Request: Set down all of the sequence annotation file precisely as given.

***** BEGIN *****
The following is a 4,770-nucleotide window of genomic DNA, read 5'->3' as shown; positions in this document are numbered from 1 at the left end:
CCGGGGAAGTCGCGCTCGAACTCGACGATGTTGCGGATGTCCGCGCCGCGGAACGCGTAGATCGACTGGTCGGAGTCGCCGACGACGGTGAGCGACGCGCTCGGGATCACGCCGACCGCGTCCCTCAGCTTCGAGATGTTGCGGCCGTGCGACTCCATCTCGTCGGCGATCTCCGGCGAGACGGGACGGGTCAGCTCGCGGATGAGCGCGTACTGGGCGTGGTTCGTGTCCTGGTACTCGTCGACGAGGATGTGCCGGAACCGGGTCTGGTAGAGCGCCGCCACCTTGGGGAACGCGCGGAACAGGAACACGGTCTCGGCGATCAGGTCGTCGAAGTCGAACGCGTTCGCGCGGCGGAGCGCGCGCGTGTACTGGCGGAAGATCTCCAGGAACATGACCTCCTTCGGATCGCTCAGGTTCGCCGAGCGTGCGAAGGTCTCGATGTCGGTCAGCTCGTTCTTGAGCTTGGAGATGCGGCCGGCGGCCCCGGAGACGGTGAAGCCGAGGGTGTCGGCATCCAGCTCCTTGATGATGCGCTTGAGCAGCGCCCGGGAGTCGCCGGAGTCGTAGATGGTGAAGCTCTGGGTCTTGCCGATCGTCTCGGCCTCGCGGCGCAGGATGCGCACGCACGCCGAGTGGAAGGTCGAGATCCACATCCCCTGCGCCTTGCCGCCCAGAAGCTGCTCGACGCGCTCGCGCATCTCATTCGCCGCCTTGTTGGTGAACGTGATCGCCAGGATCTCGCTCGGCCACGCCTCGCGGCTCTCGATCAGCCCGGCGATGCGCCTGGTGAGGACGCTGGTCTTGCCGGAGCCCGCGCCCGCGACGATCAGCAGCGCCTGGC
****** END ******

The following is a 4,770-nucleotide window of genomic DNA, read 5'->3' as shown; positions in this document are numbered from 1 at the left end:
CCGGGGAAGTCGCGCTCGAACTCGACGATGTTGCGGATGTCCGCGCCGCGGAACGCGTAGATCGACTGGTCGGAGTCGCCGACGACGGTGAGCGACGCGCTCGGGATCACGCCGACCGCGTCCCTCAGCTTCGAGATGTTGCGGCCGTGCGACTCCATCTCGTCGGCGATCTCCGGCGAGACGGGACGGGTCAGCTCGCGGATGAGCGCGTACTGGGCGTGGTTCGTGTCCTGGTACTCGTCGACGAGGATGTGCCGGAACCGGGTCTGGTAGAGCGCCGCCACCTTGGGGAACGCGCGGAACAGGAACACGGTCTCGGCGATCAGGTCGTCGAAGTCGAACGCGTTCGCGCGGCGGAGCGCGCGCGTGTACTGGCGGAAGATCTCCAGGAACATGACCTCCTTCGGATCGCTCAGGTTCGCCGAGCGTGCGAAGGTCTCGATGTCGGTCAGCTCGTTCTTGAGCTTGGAGATGCGGCCGGCGGCCCCGGAGACGGTGAAGCCGAGGGTGTCGGCATCCAGCTCCTTGATGATGCGCTTGAGCAGCGCCCGGGAGTCGCCGGAGTCGTAGATGGTGAAGCTCTGGGTCTTGCCGATCGTCTCGGCCTCGCGGCGCAGGATGCGCACGCACGCCGAGTGGAAGGTCGAGATCCACATCCCCTGCGCCTTGCCGCCCAGAAGCTGCTCGACGCGCTCGCGCATCTCATTCGCCGCCTTGTTGGTGAACGTGATCGCCAGGATCTCGCTCGGCCACGCCTCGCGGCTCTCGATCAGCCCGGCGATGCGCCTGGTGAGGACGCTGGTCTTGCCGGAGCCCGCGCCCGCGACGATCAGCAGCGCCTGGC